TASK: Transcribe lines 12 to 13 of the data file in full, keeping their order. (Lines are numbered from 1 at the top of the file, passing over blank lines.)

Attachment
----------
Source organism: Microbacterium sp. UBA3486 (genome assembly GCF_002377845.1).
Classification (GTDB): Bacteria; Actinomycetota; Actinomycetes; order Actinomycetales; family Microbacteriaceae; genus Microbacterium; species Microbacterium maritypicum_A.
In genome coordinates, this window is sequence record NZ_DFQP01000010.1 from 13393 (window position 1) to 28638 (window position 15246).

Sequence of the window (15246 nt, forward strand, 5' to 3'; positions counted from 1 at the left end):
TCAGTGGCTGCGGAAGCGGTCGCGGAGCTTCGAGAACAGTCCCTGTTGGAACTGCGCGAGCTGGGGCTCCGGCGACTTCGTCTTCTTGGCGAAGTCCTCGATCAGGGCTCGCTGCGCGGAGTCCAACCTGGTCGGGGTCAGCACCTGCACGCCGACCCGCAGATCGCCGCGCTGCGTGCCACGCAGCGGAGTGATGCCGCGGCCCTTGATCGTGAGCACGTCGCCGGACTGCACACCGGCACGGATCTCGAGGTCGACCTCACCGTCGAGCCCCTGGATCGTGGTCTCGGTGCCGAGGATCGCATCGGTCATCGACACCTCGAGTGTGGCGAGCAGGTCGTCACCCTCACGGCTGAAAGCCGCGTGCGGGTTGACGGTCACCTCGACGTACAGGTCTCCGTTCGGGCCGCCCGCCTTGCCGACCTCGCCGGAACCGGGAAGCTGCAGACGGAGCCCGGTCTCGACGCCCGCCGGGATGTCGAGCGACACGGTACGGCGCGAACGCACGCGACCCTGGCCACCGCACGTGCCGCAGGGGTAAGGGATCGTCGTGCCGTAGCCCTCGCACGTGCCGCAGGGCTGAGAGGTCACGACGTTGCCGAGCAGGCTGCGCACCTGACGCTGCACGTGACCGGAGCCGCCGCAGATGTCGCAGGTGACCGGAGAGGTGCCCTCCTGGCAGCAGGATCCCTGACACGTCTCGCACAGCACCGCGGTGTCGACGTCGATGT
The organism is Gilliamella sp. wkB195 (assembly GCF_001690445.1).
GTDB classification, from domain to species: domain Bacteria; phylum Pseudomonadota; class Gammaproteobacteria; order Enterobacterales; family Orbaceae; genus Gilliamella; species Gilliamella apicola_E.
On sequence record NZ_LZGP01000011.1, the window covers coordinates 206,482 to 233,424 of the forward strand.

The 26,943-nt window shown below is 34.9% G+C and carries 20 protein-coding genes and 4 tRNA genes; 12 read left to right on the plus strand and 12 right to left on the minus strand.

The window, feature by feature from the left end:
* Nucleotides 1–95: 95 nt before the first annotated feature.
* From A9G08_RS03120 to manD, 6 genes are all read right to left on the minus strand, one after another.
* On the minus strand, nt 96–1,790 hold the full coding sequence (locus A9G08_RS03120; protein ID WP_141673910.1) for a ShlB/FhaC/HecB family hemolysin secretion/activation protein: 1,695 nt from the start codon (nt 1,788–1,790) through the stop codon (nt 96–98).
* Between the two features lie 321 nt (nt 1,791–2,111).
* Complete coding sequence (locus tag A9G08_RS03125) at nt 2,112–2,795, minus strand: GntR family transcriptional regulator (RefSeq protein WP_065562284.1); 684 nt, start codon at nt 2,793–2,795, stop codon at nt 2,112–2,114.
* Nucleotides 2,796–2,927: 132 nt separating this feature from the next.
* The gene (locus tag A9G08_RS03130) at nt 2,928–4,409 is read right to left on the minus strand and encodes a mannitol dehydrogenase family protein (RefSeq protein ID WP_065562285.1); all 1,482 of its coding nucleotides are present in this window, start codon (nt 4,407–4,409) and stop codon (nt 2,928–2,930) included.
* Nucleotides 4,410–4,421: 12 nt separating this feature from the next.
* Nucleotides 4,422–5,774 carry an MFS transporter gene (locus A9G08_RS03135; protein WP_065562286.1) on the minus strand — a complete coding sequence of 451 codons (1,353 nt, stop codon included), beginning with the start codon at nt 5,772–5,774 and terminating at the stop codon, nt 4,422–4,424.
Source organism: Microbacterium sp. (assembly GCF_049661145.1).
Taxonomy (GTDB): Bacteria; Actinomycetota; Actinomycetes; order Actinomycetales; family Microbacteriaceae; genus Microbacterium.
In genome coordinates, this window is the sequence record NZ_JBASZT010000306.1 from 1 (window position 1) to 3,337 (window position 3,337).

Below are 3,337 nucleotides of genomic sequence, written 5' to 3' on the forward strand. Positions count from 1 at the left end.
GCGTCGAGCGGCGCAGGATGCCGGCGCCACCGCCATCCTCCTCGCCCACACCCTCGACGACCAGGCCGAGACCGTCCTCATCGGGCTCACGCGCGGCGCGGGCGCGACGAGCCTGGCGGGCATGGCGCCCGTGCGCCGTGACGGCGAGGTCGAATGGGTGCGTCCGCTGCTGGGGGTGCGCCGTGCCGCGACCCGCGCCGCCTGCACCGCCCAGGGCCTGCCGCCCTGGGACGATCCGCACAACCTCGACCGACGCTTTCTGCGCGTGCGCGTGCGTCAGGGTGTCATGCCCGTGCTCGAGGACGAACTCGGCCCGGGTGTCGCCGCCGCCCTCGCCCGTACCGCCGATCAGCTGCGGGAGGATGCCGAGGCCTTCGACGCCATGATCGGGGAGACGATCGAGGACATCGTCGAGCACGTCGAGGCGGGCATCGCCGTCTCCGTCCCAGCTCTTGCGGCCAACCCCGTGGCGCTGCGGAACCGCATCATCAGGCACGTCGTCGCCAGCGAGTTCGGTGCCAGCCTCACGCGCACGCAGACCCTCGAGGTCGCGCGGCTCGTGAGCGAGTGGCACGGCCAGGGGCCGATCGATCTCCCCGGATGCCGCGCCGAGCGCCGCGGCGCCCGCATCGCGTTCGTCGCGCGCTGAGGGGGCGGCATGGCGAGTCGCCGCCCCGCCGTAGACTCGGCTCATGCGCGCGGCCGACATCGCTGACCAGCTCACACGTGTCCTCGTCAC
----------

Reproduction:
* From A9G08_RS03120 to manD, 6 genes are all read right to left on the minus strand, one after another.
* On the minus strand, nt 96–1,790 hold the full coding sequence (locus A9G08_RS03120; protein ID WP_141673910.1) for a ShlB/FhaC/HecB family hemolysin secretion/activation protein: 1,695 nt from the start codon (nt 1,788–1,790) through the stop codon (nt 96–98).